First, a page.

By creating Ground Truth data with Outsight software, it is possible to have a reliable source of tracked objects, both dynamic and static (landmarks).
Smart Cities and related topics, such as Intelligent Transportation Systems, or ITS, are becoming increasingly popular around the world, and it's clear that LiDAR will play a key role in the growth and development of Smart Cities.
The main reasons are that LiDAR's 3D data is very precise and operates in a variety of settings, including direct sunlight and at night, unlike 2D perception systems like cameras. Besides, LiDAR technology also addresses privacy in Smart Cities, as it never collects personal data.
In fact, the worldwide smart city market is expected to reach US$2.86 trillion in 2026, growing at a CAGR superior to 20% between 2022 and 20263, fuelled by increased global urbanization and rising technology spending on smart city efforts.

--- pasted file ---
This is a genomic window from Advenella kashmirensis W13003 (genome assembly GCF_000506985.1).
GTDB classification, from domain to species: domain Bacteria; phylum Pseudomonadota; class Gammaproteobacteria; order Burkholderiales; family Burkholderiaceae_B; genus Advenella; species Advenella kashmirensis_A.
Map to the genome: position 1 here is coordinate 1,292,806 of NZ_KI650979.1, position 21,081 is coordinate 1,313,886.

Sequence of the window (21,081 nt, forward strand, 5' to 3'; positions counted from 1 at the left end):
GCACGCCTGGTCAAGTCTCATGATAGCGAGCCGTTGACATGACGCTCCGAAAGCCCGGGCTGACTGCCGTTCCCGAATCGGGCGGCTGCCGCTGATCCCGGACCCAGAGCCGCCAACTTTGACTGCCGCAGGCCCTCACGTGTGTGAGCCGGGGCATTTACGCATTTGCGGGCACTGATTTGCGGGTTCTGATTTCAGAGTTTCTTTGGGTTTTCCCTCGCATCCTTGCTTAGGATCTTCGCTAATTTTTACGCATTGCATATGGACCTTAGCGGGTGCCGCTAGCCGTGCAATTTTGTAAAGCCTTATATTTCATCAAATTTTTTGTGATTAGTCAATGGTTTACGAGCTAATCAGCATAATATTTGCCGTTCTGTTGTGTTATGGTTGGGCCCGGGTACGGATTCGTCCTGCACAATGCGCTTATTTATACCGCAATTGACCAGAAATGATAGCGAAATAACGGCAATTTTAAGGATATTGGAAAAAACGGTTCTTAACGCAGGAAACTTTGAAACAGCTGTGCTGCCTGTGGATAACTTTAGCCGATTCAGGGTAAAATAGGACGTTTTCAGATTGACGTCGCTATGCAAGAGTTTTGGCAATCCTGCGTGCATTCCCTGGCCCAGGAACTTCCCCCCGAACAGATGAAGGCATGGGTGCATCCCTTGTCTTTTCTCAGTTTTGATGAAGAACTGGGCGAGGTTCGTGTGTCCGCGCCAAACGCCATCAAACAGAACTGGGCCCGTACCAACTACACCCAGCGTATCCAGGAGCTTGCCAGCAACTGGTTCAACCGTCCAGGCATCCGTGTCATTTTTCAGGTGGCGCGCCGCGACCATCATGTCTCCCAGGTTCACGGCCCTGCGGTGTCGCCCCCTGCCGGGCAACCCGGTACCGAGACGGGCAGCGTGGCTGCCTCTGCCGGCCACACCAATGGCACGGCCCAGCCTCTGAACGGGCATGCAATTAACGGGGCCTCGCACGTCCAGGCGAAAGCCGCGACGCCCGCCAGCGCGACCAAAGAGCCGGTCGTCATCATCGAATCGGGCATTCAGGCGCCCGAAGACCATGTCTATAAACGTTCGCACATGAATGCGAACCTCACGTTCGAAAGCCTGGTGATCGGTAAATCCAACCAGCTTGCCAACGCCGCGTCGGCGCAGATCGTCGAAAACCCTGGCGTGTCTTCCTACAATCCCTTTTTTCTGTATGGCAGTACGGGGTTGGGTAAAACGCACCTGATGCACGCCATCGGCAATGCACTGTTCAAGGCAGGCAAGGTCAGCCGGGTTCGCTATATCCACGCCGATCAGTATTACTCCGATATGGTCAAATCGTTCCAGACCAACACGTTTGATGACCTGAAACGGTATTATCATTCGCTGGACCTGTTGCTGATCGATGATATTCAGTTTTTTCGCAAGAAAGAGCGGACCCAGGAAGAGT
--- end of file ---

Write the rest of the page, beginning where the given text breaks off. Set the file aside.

There’s lots of scope for this technology to be used further in Smart Cities, and there are already plenty of examples of LiDAR applications for smart infrastructure, including:
One of the main applications of LiDAR is ITS. In this case, Outsight’s Augmented LiDAR software can be used, along with LiDAR sensors, to detect and track both vehicles, pedestrians, and other objects in a large surveillance area. The LiDAR system can then be fine-tuned for different applications such as crosswalk safety, over-speed alerts, pedestrian near-misses, and more.
The output is an actionable Dashboard with both real-time alarms triggered by specific events or aggregated data over long periods of time.
In many ways, airports are like small, enclosed cities of their own, complete with paths, walkways, flows of people, parkings, retail zones, and more.